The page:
One of the strengths of the tiny Finborough Theatre in west London is that it is able to closet its audience, at close quarters, with the action. In the case of Sarah Grochala’s S-27 this proximity plays a part: it confines us with the actors in a tatty corner of an old school, now pressed into service as an ante-chamber to a torture and execution room. The play won Amnesty International’s first Protect the Human playwriting award for its depiction of summary justice and the brutalising effect of violence upon the perpetrators. It is a laudable and quietly effective drama that illustrates the dehumanising effect of dehumanising other people.
The play’s starting point is the notorious S-21 prison in Cambodia where the Khmer Rouge imprisoned, tortured and murdered thousands of people. Before they went on to the horrors that awaited them, the prisoners were photographed by a young soldier, Nhem En. Grochala’s play imagines the work of someone like Nhem En. The prison here becomes S-27, the photographer becomes May, a committed young woman, whose beliefs in “the organisation” and its cause are gradually undermined by the people who come before her lens. A child, a young mother and a childhood friend are among those whom May has to photograph and she finds it increasingly difficult to view them as objectively as her camera does. But while May struggles, her colleague June has no such qualms, but exhibits a ruthless pragmatism.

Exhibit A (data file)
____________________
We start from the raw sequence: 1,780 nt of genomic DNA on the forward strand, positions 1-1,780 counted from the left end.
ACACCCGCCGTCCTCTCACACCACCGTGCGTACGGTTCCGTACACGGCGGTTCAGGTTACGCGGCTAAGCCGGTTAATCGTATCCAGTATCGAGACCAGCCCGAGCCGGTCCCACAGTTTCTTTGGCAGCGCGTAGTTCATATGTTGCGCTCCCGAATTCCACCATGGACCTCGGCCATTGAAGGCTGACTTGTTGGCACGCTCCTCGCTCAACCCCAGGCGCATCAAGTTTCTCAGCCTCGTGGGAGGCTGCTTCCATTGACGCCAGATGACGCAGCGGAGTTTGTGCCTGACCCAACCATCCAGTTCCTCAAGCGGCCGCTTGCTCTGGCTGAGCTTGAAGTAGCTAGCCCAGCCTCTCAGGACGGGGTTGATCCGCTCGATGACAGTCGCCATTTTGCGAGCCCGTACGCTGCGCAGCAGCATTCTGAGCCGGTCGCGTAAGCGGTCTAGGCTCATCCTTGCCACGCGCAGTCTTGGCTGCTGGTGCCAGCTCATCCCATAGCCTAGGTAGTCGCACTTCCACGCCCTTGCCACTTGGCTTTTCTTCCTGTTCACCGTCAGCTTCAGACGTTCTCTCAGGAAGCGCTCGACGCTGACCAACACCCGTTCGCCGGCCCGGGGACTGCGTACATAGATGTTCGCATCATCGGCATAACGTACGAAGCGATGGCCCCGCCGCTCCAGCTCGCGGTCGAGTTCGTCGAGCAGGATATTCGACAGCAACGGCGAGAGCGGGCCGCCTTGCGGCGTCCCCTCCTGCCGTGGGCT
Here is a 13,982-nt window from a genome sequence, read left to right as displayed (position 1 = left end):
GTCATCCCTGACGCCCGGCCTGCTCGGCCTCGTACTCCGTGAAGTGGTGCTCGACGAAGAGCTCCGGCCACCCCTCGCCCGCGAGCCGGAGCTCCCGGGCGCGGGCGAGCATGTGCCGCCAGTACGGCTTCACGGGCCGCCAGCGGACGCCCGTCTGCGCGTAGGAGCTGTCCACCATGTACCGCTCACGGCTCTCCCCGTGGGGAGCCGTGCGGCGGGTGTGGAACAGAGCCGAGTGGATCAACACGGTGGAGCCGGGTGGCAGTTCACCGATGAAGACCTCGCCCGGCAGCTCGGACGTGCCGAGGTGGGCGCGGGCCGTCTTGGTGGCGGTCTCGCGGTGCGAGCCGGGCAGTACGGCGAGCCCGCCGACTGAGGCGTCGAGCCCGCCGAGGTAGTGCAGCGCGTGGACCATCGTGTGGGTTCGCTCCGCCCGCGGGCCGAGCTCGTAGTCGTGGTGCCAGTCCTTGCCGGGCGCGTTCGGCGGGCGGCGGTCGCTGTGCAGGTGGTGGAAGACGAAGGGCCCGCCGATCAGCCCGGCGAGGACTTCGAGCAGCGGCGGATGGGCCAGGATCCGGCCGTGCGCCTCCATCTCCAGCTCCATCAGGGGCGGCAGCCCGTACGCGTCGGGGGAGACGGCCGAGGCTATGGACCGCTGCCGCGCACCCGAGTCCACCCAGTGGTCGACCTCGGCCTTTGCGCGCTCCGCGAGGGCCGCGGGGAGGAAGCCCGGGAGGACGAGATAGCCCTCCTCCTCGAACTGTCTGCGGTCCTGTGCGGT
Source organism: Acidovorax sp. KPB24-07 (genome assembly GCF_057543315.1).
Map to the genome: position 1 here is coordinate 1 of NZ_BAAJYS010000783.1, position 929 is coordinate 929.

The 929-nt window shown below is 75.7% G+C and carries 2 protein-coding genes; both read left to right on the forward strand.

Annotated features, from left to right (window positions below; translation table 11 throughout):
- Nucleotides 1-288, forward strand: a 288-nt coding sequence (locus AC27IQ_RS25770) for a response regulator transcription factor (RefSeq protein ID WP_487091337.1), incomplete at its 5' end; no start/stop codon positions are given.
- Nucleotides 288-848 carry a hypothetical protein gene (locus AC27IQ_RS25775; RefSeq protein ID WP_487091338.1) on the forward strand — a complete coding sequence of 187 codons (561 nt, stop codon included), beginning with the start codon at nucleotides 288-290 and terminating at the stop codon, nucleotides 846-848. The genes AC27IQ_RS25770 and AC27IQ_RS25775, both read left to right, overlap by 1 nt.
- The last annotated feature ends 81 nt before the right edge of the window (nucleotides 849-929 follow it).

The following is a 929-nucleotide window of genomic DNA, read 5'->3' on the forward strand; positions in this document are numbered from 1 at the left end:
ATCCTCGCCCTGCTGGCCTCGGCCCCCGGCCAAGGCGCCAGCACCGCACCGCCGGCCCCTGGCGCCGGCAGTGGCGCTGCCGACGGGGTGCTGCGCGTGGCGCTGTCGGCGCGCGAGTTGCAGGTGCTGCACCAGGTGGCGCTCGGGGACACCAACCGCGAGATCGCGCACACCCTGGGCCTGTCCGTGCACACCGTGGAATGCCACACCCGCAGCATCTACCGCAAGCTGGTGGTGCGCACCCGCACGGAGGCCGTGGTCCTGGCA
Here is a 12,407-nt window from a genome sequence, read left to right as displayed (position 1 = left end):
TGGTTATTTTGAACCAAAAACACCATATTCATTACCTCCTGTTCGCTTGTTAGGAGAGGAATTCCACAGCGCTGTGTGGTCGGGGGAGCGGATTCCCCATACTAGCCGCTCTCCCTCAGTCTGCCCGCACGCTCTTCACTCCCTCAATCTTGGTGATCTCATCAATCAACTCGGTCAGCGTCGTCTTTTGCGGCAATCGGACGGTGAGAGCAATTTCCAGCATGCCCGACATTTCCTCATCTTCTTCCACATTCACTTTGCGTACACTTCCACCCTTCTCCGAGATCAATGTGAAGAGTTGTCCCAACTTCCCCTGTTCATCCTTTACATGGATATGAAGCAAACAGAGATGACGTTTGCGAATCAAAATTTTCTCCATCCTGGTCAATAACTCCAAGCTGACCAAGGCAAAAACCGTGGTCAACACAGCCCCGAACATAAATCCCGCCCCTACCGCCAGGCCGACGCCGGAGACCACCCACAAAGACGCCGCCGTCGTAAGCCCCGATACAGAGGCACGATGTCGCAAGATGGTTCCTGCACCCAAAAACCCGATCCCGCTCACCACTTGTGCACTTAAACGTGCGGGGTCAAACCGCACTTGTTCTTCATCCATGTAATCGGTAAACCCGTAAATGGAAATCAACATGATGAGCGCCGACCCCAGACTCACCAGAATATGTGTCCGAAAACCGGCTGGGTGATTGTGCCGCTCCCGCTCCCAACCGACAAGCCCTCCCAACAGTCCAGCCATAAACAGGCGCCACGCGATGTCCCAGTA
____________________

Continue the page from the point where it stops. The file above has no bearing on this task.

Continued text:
The play’s strength is the fact that it keeps the focus tight and doesn’t tell you what particular fate awaits each prisoner: that is left to you to imagine. Its weaknesses are in the rather schematic plot twist that makes May jump ship, which doesn’t really convince and produces a rather mawkish monologue about love, and in the slight uncertainty about the setting: is this Cambodia in the 1970s or a place like Cambodia in the 1970s? Nailing it specifically might make it more powerful, and its universal message would still hold.
But Stephen Keyworth’s production is tight and sharp, and the performances are impressive, with Pippa Nixon as the intense, troubled May and Brooke Kinsella as the pretty but hard-faced June. The remainder of the ensemble work swiftly to flesh out those haunting, anonymous photographs and give us a feeling for the real people who found themselves plunged into a horrific nightmare. ★★★☆☆